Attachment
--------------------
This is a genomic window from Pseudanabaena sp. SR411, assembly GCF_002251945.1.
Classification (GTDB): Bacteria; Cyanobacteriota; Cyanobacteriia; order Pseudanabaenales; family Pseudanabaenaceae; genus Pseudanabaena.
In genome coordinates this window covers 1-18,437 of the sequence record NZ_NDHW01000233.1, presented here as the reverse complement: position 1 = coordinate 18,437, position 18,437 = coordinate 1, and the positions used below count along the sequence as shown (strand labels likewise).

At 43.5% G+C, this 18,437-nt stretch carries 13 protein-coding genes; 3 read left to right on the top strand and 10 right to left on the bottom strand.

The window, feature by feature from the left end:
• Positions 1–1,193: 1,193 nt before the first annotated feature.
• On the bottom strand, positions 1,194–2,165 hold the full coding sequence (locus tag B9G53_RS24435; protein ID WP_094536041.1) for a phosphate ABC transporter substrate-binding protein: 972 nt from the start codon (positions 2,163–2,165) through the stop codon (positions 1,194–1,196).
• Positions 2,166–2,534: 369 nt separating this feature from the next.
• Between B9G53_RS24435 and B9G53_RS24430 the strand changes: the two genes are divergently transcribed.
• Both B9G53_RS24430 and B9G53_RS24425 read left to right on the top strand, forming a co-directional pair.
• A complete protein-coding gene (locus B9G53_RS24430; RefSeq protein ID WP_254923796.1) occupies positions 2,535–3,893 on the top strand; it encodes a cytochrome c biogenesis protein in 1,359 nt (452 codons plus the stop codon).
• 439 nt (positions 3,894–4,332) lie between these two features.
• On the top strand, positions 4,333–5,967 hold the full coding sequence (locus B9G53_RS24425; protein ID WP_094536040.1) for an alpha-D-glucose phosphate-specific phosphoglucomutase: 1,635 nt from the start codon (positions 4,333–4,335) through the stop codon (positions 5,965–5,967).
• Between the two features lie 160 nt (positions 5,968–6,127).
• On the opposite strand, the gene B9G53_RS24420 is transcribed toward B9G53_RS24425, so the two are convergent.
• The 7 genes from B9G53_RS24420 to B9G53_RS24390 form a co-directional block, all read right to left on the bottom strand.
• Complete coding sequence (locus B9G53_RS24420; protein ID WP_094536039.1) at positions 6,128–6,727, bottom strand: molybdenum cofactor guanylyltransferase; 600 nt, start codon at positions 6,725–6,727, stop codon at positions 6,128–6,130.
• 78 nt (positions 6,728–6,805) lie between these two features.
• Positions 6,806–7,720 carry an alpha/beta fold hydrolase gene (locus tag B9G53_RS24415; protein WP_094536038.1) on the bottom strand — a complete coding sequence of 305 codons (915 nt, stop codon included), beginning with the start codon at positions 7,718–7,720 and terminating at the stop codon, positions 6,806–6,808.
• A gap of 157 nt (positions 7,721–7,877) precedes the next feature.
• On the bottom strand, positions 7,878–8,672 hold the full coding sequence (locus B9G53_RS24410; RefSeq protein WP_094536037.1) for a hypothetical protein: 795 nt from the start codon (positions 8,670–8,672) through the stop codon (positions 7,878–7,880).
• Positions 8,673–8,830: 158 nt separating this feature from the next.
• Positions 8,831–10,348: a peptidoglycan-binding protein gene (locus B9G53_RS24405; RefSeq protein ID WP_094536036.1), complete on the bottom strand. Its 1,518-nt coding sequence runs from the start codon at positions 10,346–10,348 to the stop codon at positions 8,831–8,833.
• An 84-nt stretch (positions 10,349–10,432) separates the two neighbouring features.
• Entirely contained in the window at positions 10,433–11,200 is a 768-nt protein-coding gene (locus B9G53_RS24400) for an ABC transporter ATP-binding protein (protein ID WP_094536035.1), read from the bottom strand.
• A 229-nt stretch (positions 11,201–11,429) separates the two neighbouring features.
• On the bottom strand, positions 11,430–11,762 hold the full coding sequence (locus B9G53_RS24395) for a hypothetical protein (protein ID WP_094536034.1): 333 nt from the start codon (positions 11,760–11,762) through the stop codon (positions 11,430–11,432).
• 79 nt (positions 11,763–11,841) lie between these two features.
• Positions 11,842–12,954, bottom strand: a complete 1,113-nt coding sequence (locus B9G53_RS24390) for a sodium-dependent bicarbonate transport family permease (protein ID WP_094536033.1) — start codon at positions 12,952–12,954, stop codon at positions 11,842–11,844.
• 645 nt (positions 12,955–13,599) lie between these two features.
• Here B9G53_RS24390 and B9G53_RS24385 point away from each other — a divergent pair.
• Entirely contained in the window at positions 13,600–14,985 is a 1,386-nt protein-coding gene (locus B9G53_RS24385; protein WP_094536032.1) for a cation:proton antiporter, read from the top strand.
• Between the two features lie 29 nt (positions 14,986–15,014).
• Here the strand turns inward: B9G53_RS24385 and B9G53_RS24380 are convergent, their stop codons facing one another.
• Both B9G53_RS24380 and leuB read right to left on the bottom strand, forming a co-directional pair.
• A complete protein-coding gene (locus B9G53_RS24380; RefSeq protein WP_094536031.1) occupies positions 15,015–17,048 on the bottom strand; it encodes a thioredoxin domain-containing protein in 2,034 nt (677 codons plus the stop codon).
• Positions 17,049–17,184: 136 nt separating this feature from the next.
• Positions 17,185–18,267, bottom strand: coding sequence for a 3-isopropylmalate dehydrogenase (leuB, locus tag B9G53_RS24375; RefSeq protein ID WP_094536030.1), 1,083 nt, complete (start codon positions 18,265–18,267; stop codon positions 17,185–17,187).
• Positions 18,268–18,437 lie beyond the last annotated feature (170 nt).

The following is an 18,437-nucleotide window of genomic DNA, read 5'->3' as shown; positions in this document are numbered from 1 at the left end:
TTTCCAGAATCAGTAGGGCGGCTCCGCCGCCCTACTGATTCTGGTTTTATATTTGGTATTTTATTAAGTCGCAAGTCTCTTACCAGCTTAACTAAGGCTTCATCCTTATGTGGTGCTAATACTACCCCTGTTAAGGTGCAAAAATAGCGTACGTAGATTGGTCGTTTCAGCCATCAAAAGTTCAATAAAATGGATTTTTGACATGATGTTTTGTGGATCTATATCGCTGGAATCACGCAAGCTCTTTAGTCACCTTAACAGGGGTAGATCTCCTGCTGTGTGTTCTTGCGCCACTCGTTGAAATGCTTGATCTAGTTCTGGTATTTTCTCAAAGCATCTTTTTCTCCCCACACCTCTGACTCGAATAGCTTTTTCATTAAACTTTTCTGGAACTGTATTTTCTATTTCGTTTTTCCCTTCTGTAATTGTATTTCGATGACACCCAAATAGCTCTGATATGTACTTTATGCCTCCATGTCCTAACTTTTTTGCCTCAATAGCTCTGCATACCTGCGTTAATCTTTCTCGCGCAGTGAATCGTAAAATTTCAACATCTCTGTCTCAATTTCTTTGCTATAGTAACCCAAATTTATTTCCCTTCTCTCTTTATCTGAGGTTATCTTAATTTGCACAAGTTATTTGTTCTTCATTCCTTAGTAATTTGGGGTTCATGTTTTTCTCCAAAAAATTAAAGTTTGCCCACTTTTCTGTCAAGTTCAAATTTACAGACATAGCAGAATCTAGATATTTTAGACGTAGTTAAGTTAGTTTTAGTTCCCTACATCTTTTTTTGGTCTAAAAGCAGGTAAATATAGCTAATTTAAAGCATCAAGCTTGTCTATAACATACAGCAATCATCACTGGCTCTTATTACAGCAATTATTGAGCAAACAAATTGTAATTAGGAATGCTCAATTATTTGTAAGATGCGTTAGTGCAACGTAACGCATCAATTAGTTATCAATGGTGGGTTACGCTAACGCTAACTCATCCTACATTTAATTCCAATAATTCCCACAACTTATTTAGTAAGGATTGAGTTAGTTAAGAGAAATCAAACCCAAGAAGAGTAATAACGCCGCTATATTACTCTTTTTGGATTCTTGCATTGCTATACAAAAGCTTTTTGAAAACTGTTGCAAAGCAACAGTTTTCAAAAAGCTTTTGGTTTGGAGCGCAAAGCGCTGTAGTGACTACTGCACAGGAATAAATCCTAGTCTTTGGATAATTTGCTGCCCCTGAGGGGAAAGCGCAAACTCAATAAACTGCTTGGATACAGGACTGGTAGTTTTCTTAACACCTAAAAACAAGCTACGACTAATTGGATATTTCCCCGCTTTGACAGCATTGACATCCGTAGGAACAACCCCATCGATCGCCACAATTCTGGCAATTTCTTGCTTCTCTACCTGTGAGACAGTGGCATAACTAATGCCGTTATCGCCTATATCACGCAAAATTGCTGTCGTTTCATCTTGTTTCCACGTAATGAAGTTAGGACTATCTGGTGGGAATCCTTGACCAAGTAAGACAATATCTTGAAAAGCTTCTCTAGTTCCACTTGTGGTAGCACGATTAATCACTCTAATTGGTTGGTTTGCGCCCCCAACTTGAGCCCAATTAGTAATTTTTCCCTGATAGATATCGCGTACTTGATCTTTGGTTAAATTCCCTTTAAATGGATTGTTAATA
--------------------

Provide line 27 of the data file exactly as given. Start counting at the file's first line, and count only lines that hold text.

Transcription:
• On the bottom strand, positions 11,430–11,762 hold the full coding sequence (locus B9G53_RS24395) for a hypothetical protein (protein ID WP_094536034.1): 333 nt from the start codon (positions 11,760–11,762) through the stop codon (positions 11,430–11,432).